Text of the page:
Gravies site about

2014-05-11 Update: This is a very old post and seems like a long time ago now!

About the gravies files

This site exists mostly for my benefit to enable me to tinker with html. It will therefore lack content but bristle with mistakes and failed attempts to use fancy html / javascript / other things. It is under construction and will remain unfinished indefinitely. For my own benefit, so that I can keep track of how much time I waste on the internet and to coax others into falling into the same trap, I will be maintaining a links section with a high emphasis on sites that offer no use other than to keep you amused and distracted from the important things you should be thinking about. You may want to stop reading this crap and jump to these right now. I’ll also keep up section on links that are useful for molecular biologists and the like… again entirely for my own benefit because I am a selfish bar’s tard.

This site is called the Gravies files for no particular reason other than the fact that I have a very limited imagination. Gravies is a name I was given by Bob / Emma / Justin when I lived in Dowry Road Bristol. An odd nickname formed from the G in Graham and the ravies in Davies (like you needed me to explain that). In addition, at the time there was a tendency of “student-types” (as we were) to call each other by the surname prefaced by the term “The Boy”. It works better with some names… eg. “The Boy Dillingham” (aka Mark).

about distractions

about my Ph.D.

Choose your section below based on your desire to know:

Not interested I worked on a protein that runs along DNA and cuts it up.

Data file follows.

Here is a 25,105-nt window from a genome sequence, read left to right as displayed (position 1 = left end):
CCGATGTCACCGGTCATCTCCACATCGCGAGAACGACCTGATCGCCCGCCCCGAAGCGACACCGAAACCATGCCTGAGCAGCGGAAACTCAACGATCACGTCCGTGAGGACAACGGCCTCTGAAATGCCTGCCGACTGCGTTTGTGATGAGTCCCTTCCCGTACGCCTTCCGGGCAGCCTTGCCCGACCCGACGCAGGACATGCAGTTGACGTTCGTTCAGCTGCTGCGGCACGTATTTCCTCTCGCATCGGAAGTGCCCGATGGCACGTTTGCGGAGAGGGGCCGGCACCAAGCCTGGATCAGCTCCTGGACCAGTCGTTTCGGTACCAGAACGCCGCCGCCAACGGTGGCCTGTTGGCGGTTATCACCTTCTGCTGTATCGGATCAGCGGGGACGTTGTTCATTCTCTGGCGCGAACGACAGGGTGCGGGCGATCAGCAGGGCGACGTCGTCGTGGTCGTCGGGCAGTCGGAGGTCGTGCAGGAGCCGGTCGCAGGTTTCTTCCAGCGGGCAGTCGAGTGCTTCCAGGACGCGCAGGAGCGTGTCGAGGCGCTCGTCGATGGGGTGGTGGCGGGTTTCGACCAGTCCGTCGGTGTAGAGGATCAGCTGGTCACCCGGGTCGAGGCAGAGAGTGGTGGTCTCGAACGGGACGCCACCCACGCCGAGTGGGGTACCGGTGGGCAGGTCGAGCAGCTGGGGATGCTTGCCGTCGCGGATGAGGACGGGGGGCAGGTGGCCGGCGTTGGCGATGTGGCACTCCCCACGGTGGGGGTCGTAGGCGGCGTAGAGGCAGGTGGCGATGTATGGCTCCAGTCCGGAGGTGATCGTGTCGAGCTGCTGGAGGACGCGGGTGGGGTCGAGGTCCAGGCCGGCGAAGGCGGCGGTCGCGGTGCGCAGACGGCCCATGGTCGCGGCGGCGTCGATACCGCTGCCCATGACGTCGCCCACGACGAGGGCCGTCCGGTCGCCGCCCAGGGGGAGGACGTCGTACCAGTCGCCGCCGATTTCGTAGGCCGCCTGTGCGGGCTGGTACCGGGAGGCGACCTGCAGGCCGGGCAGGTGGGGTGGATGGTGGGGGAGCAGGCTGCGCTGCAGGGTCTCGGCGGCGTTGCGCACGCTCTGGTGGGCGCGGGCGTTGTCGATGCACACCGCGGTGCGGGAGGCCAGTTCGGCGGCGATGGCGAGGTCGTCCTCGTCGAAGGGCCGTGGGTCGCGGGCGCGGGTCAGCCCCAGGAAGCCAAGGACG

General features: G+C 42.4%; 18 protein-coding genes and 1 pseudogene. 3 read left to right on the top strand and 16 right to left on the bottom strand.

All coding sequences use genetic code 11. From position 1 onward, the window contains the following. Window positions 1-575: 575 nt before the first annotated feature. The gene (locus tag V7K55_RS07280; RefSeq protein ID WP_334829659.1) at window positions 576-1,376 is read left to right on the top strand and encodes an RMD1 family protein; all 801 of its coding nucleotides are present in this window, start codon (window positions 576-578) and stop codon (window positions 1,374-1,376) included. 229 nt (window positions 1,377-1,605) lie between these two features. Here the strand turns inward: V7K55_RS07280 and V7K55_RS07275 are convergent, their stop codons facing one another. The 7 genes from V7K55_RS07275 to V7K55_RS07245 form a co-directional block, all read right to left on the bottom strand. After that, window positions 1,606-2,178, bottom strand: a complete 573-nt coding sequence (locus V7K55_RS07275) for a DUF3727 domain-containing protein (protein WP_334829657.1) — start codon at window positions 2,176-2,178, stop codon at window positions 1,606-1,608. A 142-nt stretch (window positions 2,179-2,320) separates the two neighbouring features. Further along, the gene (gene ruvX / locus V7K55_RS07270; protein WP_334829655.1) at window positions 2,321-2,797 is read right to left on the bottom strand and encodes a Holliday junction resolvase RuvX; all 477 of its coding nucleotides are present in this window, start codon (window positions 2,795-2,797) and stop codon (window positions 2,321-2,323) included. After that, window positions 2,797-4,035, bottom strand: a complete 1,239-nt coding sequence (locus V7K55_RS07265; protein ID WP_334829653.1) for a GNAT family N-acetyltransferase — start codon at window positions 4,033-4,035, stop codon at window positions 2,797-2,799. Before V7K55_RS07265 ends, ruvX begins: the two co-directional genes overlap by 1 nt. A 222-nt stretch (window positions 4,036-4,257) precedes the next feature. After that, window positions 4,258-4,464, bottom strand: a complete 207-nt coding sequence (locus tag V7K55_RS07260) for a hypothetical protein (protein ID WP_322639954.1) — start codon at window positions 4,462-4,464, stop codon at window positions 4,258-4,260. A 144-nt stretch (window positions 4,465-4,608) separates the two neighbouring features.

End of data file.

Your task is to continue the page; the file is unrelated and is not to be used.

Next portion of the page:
“Interested” I worked on an protein that is found in E. coli (nothing to do with the pathogenic E. coli 0157) and other bacteria (aka germs, ie. not animals / humans / goats or amoebae) that protects the bacteria from infection by viruses (bacterial viruses not like HIV / hepatitis - only infect bacteria). The protein is like a tiny machine that recognises the viral DNA and cuts it up. In doing this it runs along the DNA and snips it up when it meets a blockage. I was interested in how it cut the DNA and how it moved.

Very bored Molecular Biologist I worked on a type I restriction enzyme. Very different from the type II restriction enzymes that you use in the lab because it does not cut at a specific point near the recognition sequence but at great distances instead. The enzyme has translocates DNA in both directions having bound an unmethylated recognition sequence and eventually cleaves both strands of the duplex when it collides with another enzyme or another block to translocation.

Type I RM person Probably simpler if you just read the following and email me with queries.

EcoKI with an amino acid substitution in any one of seven DEAD-box motifs has impaired ATPase and endonuclease activities
Graham P. Davies, Lynn M. Powell, Julie L. Webb, Laurie P. Cooper, Noreen E. Murray
(1998) Nucleic Acids Research, 26, pp. 4828-4836
Abstract   Full-text HTML (95 KB)   Full-text PDF   Full-text PostScript (614 KB)

On the structure and operation of type I DNA restriction enzymes
Graham P. Davies, Ina Martin, Shane S. Sturrock, Andrew Cronshaw, Noreen E. Murray, and David T.F. Dryden
(1999) Journal of Molecular Biology, 290, pp.565-579

The assembly of the EcoKI type I DNA restriction/modification enzyme and its interaction with DNA
D.T.F. Dryden, G.P.Davies, I. Martin, L.M. Powell, N.E. Murray, D.J. Ellis, T. Berge, J.M. Edwardson, and R.M. Henderson.
(1999) Biochemical Society Trasactions, 27, pp.691-696.

The DNA translocation and ATPase activities of Restriction-deficient mutants of EcoKI
Graham P. Davies, Priscilla Kemp, Ian J. Molineux, and Noreen E. Murray
(1999) Journal of Molecular Biology, 292, pp.787-796

Amino acids motifs necessary for DNA translocation and DNA cleavage by EcoKI.
Ph.D. thesis Edinburgh University… available online if you really are desperate.

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